Whether you’re someone who hasn’t flossed in ten years or are diligent about daily flossing, brushing, and oral hygiene, cavities can creep up when you least expect them. Cavities have a lot to do with your regular dental habits, but they also have to do with genetics. Two people can have the same dental habits, while one has had five cavities and the other has had zero. So, if you have a cavity and need a filling, you shouldn’t be so hard on yourself.

If you’ve never had a cavity before and are nervous about having a metal topped tooth for the rest of your existence, we have good news for you. Metal tooth fillings are becoming a thing of the past and tooth-colored fillings are quickly replacing them.

Why Tooth-Colored is the Way to Go

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The Different Types of Tooth Fillings

Tooth fillings help restore a tooth’s functionality, integrity, and shape affected by damage such as decay. Let’s explore the differences between traditional fillings that leave you with that piece of metal in your mouth and tooth-colored fillings that blend in.

Traditional Fillings

Back in the day, dentists only offered gold fillings or fillings made of other metal and mercury mixtures. These are called amalgam fillings. These fillings get the job done and help to restore the tooth, but they are highly visible and like a magnet to the eye when you smile or open your mouth.

Metal fillings also conduct cold and heat differently than natural teeth, causing sensitivity to hot or cold foods and beverages. Metal also requires a dentist to remove more of your dental enamel before filling to ensure proper placement and fit.

Tooth-Colored Fillings

Tooth-colored fillings are an updated and improved solution made of composite materials, often a blend of plastic resin and a more rigid material such as quartz or glass. These materials allow them to blend in with your teeth and be unnoticeable when you smile or open your mouth. They also don’t affect your teeth’ sensitivity like traditional fillings. This means you don’t have to be afraid when indulging in your favorite ice cream.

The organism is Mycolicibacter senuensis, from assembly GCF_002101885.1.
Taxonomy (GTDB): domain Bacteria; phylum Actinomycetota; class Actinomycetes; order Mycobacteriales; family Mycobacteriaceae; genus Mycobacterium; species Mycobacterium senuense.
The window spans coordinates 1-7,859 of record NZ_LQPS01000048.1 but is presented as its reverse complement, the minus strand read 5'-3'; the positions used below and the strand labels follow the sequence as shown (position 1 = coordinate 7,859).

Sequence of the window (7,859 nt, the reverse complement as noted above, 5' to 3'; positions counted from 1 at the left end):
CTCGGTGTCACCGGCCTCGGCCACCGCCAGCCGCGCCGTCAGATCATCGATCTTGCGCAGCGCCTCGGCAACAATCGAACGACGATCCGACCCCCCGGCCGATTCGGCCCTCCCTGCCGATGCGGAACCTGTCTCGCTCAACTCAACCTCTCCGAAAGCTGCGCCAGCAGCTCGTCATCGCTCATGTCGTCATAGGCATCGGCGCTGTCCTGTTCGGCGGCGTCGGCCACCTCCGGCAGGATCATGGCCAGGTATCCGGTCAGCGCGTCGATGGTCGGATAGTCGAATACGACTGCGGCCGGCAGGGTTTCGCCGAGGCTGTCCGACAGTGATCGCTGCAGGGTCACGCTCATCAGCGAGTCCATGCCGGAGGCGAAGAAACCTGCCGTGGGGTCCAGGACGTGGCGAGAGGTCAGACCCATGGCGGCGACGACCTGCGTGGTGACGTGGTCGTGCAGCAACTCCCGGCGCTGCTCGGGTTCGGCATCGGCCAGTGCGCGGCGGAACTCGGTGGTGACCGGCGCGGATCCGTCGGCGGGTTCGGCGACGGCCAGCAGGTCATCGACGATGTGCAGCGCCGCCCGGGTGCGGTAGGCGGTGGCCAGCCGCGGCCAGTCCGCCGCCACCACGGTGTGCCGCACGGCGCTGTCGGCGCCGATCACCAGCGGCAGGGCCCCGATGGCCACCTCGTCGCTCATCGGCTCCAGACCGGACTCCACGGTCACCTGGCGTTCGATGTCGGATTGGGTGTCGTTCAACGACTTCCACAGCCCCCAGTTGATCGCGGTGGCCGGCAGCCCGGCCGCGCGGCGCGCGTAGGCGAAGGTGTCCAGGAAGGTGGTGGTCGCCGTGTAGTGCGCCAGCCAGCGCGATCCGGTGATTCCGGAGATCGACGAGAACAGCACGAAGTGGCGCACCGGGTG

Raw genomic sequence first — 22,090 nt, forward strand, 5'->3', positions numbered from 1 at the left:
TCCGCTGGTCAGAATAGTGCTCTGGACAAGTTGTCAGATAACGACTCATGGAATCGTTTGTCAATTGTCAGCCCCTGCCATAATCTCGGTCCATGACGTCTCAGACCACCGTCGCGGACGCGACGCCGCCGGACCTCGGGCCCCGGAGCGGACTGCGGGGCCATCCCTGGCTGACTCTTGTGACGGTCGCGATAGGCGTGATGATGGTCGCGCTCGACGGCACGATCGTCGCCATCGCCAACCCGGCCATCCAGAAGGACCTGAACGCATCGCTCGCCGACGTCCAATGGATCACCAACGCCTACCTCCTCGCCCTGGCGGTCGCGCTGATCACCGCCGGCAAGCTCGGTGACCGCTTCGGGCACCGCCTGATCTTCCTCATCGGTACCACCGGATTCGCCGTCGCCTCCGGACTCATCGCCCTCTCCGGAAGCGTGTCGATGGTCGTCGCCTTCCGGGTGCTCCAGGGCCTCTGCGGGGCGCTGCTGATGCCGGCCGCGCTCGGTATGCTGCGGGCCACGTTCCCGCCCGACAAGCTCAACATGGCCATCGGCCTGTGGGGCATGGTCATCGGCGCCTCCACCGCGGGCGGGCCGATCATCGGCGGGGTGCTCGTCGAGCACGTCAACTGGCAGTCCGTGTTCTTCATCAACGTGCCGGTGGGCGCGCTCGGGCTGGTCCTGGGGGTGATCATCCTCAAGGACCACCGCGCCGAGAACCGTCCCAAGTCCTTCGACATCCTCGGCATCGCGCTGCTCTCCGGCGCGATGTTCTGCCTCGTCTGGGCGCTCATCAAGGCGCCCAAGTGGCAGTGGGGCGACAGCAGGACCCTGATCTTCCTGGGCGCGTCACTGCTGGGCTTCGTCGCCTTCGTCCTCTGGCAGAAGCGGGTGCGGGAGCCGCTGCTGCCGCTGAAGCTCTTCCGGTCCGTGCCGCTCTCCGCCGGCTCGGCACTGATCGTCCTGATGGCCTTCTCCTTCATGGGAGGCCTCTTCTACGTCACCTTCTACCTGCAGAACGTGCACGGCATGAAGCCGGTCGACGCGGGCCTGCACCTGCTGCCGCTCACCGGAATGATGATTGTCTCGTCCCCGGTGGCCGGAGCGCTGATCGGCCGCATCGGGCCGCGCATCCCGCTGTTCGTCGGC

Tooth-colored fillings are also safer than traditional metal fillings because they don’t contain mercury, which has been linked to many health concerns. Tooth-colored fillings are not made from any toxic ingredients at all.

Tooth-colored fillings are durable and can last for several years. They are also faster to place than traditional fillings because they bond to your tooth and harden under a curing light.
Of course, the top reason for getting a filling is to treat a cavity. Other reasons to get a tooth-colored filling include:

  • Correcting a non-cavity hole in a tooth to keep bacteria out
  • Correcting tooth discoloration
  • Repairing a fractured tooth
  • Repairing a chipped tooth

Are Fillings Painful?

While you may leave the dentist with some numbness, fillings shouldn’t hurt. Your Weber County dentist will use a local anesthetic before drilling so you won’t feel anything. The anesthetic may take a while to wear off, so you may feel numb in that area for a few hours after your appointment.

The throbbing pain of an untreated cavity is way more than a bit of numbness. Don’t put off getting your cavity filled. You may feel minor soreness when the numbness wears off, but it won’t be anything too bad.

How Long Can a Cavity Be Left Untreated?

If your dentist says you need a cavity and you’re surprised because you have no pain at all, consider yourself lucky. It means your dentist caught the cavity while it was still minor enough to fix with a simple filling. That’s why your bi-annual Utah dentist check-ups are crucial. The goal is always to treat a cavity as soon as possible. The longer you wait to treat it, the more dreadful, painful, and expensive it will become.

We want to catch cavities in the early stages when they are still small. You likely won’t have much pain or sensitivity, and your dental health is not severely compromised yet. You don’t want to wait so long that you need a root canal.

How Long Do Fillings Typically Last?

Tooth-colored fillings should last over a decade. Try not to clench or grind your teeth, as those habits can decrease the lifespan of your fillings. If you have sensitivity or pain around your fillings, call your dentist immediately to see what is happening. It may be time to get your filling replaced.

Once you get a filling, your dentist will continue to monitor them at every dental check-up. After having them in for a long time, your dentist might do some X-rays to ensure no further decay underneath the filling.

We know cavities are no fun, but don’t let a cavity linger without treatment because it will just get worse and worse. Get ahead of it, get into the dentist, and let us do our job to prevent further decay, infections, and other damage. If you need tooth fillings in Utah, we’ve got your back.